Tolu Olubunmi may not have been born in the United States, but she’s definitely working to achieve her American dream, as well as the dream of millions of other undocumented immigrants. The Nigerian native came to the States when she was 14-years-old, and knew early on that she wanted to become an engineer. Like many of us, Tolu worked hard in school to earn her way into a top university, where she would go on to graduate with a degree in chemical engineering in 2002. But unlike so many other college graduates, Tolu’s undocumented status kept her from jobs that she was otherwise qualified for.
Instead of giving up, though, Tolu decided to take matters into her own hands. She’s dedicated her life to changing immigration policies in the US, so that others like her will have the opportunity to realize their own dreams in the country they love and call their own. And just last year, Tolu was given one of the biggest opportunities of all: to introduce President Obama at the White House before his speech on immigration reform!
These days, you can find Tolu at welcome.us, where she acts as the nonprofit’s Executive Director. This June is their first ever Immigrant Heritage Month, too, which means you’ve still got some time left to help honor the cultural diversity that’s made this great nation of ours what it is today! So read on, get involved, and celebrate some serious girl power!
What can you tell us about your nonprofit organization, Welcome.us?
Welcome.us is a new organization dedicated to celebrating a United States that is fueled by immigrants from around the world. Immigrants past and present (and their subsequent generations) have always been united by the common cause of building a better life for themselves and their families.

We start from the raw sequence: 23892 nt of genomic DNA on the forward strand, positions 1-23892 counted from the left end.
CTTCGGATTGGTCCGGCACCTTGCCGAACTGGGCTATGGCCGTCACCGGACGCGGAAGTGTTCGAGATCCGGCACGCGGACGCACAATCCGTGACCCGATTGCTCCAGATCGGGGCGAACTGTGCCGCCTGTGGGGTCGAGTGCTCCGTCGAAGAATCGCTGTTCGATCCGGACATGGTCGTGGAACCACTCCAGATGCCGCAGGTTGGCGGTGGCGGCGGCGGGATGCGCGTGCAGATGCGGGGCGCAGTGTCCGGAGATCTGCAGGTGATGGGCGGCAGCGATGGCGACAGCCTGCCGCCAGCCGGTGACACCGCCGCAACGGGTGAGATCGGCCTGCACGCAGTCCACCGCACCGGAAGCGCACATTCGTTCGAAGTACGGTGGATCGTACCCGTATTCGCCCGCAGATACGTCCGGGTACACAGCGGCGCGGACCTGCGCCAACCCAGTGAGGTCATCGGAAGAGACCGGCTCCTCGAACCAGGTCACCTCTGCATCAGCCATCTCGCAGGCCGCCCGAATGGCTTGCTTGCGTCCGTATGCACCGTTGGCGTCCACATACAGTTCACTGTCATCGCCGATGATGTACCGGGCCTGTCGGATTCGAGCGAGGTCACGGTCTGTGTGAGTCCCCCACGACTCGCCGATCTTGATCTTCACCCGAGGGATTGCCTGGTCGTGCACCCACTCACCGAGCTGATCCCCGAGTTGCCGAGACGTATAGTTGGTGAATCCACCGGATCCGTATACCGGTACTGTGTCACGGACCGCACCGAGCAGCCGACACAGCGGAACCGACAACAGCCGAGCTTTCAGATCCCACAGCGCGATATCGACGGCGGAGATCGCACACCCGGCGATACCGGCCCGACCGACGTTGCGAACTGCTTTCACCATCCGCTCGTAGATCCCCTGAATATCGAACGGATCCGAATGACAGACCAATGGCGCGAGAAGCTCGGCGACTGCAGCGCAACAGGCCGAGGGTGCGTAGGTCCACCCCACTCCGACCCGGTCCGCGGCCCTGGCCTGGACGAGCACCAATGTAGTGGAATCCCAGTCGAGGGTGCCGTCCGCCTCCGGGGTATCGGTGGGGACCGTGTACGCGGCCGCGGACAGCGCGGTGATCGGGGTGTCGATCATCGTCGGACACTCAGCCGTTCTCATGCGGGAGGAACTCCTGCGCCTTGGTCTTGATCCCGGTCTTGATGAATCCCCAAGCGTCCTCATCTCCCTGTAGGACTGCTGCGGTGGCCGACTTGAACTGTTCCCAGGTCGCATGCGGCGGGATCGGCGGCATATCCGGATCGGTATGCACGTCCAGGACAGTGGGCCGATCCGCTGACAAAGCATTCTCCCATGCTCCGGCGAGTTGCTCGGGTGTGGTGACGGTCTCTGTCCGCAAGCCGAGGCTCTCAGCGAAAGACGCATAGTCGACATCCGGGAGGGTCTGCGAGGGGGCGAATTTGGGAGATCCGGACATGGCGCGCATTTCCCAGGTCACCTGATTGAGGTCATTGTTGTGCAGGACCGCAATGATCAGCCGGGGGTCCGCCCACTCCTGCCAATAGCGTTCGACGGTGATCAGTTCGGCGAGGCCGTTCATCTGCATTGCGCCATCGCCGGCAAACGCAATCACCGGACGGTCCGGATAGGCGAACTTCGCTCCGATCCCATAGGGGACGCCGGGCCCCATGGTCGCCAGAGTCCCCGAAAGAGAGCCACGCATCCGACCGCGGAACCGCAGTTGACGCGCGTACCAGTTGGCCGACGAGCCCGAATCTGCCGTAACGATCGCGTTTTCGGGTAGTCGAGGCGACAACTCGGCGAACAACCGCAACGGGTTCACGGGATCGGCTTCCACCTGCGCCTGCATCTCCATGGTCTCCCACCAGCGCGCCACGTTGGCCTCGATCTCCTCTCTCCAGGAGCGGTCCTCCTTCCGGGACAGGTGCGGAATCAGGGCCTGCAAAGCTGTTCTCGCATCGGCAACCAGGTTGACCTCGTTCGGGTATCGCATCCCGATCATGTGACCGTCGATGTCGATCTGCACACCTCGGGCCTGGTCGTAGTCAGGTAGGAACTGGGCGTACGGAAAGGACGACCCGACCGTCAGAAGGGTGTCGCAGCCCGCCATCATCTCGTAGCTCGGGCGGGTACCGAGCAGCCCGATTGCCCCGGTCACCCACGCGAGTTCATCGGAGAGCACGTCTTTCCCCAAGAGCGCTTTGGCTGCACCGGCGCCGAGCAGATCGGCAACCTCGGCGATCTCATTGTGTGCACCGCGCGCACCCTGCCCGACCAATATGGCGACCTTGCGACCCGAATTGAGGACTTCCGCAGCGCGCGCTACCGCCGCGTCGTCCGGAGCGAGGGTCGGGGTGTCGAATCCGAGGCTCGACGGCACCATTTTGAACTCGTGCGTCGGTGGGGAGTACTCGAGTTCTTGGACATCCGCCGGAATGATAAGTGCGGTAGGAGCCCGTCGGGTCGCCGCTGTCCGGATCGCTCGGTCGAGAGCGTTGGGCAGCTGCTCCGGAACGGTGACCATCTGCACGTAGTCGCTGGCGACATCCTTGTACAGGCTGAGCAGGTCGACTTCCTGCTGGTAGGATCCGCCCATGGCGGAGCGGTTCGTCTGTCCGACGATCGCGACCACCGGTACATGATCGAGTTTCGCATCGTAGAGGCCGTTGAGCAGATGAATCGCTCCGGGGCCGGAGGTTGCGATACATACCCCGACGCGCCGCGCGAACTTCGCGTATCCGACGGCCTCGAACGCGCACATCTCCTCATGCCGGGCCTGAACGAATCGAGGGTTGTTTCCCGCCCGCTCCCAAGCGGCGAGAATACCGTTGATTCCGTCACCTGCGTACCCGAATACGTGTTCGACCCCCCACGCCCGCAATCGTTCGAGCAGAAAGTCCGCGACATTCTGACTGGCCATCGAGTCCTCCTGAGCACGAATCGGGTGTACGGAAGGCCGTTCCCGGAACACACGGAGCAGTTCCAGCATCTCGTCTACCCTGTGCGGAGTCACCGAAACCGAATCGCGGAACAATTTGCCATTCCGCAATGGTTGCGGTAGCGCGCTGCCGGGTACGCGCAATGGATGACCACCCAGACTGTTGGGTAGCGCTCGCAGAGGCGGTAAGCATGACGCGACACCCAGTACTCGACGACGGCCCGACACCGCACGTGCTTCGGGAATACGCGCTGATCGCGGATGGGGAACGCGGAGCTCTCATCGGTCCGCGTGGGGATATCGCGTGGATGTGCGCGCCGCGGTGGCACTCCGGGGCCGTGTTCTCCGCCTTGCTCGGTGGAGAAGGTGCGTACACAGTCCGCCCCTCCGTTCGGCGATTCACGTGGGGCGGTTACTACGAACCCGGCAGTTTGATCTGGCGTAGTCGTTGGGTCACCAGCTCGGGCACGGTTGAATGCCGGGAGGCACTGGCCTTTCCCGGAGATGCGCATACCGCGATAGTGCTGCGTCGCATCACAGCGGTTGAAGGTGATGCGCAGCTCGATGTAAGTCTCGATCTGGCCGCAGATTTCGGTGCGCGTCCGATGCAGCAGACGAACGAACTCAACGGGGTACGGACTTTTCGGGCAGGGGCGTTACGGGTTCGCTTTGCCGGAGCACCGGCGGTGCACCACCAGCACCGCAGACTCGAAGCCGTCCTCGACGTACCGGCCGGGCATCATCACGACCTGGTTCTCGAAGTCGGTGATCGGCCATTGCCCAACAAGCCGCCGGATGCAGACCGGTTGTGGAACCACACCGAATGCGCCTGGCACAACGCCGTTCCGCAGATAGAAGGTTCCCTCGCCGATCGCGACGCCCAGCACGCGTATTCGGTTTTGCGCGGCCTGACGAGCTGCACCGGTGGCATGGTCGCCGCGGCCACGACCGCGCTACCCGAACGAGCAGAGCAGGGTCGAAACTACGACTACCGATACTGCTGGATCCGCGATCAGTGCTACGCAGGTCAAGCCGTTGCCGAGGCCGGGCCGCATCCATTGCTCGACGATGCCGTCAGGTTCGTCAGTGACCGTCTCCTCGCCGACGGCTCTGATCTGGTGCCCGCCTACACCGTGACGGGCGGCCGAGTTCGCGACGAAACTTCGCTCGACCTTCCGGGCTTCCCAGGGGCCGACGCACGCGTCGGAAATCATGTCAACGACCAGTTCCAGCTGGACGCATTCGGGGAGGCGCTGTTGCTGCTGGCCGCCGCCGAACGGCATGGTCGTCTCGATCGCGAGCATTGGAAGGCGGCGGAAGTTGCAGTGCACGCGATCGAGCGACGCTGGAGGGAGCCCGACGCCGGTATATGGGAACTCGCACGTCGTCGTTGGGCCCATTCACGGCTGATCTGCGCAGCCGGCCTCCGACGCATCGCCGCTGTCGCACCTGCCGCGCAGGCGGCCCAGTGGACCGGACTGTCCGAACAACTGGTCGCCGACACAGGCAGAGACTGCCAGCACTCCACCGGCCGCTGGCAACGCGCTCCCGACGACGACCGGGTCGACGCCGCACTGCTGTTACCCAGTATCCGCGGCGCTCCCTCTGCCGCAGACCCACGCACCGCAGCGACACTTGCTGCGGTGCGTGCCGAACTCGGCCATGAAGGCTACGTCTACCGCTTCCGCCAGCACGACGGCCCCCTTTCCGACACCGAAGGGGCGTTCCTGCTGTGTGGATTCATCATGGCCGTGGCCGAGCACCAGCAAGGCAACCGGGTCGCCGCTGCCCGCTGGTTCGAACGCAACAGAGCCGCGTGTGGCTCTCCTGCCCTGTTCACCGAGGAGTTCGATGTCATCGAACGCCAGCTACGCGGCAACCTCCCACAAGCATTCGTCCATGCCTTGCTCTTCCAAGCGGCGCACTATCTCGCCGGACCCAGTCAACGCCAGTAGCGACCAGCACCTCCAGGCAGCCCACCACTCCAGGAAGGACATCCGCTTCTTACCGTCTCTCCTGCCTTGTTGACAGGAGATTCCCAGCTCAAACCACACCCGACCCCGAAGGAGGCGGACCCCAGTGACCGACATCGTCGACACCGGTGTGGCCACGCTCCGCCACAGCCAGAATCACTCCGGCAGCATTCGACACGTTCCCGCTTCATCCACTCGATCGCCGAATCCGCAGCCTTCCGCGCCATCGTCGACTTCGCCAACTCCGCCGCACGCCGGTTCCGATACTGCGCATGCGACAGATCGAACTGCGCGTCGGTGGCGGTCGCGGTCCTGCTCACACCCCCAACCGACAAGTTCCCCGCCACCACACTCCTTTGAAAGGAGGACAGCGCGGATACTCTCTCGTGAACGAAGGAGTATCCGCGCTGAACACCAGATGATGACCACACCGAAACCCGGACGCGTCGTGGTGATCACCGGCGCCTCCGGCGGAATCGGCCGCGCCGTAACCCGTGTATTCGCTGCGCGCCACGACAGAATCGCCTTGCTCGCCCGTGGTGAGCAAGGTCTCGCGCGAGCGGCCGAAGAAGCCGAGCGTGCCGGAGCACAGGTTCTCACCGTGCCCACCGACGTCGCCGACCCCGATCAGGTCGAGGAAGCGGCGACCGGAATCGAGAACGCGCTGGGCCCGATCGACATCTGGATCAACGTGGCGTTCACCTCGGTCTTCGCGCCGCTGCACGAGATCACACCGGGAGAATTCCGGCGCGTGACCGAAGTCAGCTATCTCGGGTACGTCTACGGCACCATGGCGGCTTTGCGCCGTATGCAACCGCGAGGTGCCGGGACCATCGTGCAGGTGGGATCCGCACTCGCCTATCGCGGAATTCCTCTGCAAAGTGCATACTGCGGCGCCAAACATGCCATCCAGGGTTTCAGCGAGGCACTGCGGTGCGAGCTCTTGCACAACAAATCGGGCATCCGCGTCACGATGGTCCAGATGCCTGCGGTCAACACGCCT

We have partnered with corporations, media outlets, celebrities, athletes, faith, civic, and political leaders to gather and share inspirational stories of American immigrants. Our history and our stories will help determine our future— at Welcome.us, we want everyone here to be a part of that history.
This month marks the first ever Immigrant Heritage Month celebration. What are some of the special events planned for it, and how can someone get involved?
It is hard to believe that we are now in the fourth week of Immigrant Heritage Month! The diverse outpouring of support from all over the country is thrilling.
We’ve celebrated this inaugural Immigrant Heritage Month with naturalization ceremonies, movie screenings, and a variety of social media activities. We created spots and short films celebrating our diverse heritage and the men and women who help build our nation.Our PSAs from celebrities like Guillermo Diaz, Naya Rivera, Skylar Grey, Rosci Diaz amongst others, each bring a unique perspective to Immigrant Heritage Month.
Our goal for the month is to create the space of as many Americans as possible to reconnect with and celebrate their immigrant heritage. I love that we have everyone from college students in New York City to Jared Leto getting involved. Everyone can join the celebration by sharing a “Welcome Story” — this can be explicitly a story of when you or your family first immigrated, a story of feeling welcomed to the American experience, or another relevant milestone in your American journey. You can generate your custom graphic with the year of your welcome story on our website and share it through your social media accounts.